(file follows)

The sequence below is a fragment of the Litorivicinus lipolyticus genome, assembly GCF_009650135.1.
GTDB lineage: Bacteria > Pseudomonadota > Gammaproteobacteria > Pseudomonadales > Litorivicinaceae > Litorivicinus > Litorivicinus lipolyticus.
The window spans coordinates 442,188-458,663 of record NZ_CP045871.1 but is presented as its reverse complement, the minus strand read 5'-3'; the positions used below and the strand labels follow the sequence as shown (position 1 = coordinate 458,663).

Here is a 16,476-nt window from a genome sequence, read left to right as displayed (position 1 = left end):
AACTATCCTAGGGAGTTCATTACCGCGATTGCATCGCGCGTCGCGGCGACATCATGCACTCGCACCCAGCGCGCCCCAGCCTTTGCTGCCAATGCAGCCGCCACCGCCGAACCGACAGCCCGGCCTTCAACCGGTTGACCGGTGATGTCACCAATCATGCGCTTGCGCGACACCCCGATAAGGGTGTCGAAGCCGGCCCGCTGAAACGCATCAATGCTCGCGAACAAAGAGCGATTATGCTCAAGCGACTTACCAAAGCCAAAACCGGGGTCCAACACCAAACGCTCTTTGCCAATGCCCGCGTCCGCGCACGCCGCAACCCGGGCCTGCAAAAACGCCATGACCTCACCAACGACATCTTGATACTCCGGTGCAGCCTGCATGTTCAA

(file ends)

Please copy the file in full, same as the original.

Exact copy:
The sequence below is a fragment of the Litorivicinus lipolyticus genome, assembly GCF_009650135.1.
GTDB lineage: Bacteria > Pseudomonadota > Gammaproteobacteria > Pseudomonadales > Litorivicinaceae > Litorivicinus > Litorivicinus lipolyticus.
The window spans coordinates 442,188-458,663 of record NZ_CP045871.1 but is presented as its reverse complement, the minus strand read 5'-3'; the positions used below and the strand labels follow the sequence as shown (position 1 = coordinate 458,663).

Here is a 16,476-nt window from a genome sequence, read left to right as displayed (position 1 = left end):
AACTATCCTAGGGAGTTCATTACCGCGATTGCATCGCGCGTCGCGGCGACATCATGCACTCGCACCCAGCGCGCCCCAGCCTTTGCTGCCAATGCAGCCGCCACCGCCGAACCGACAGCCCGGCCTTCAACCGGTTGACCGGTGATGTCACCAATCATGCGCTTGCGCGACACCCCGATAAGGGTGTCGAAGCCGGCCCGCTGAAACGCATCAATGCTCGCGAACAAAGAGCGATTATGCTCAAGCGACTTACCAAAGCCAAAACCGGGGTCCAACACCAAACGCTCTTTGCCAATGCCCGCGTCCGCGCACGCCGCAACCCGGGCCTGCAAAAACGCCATGACCTCACCAACGACATCTTGATACTCCGGTGCAGCCTGCATGTTCAA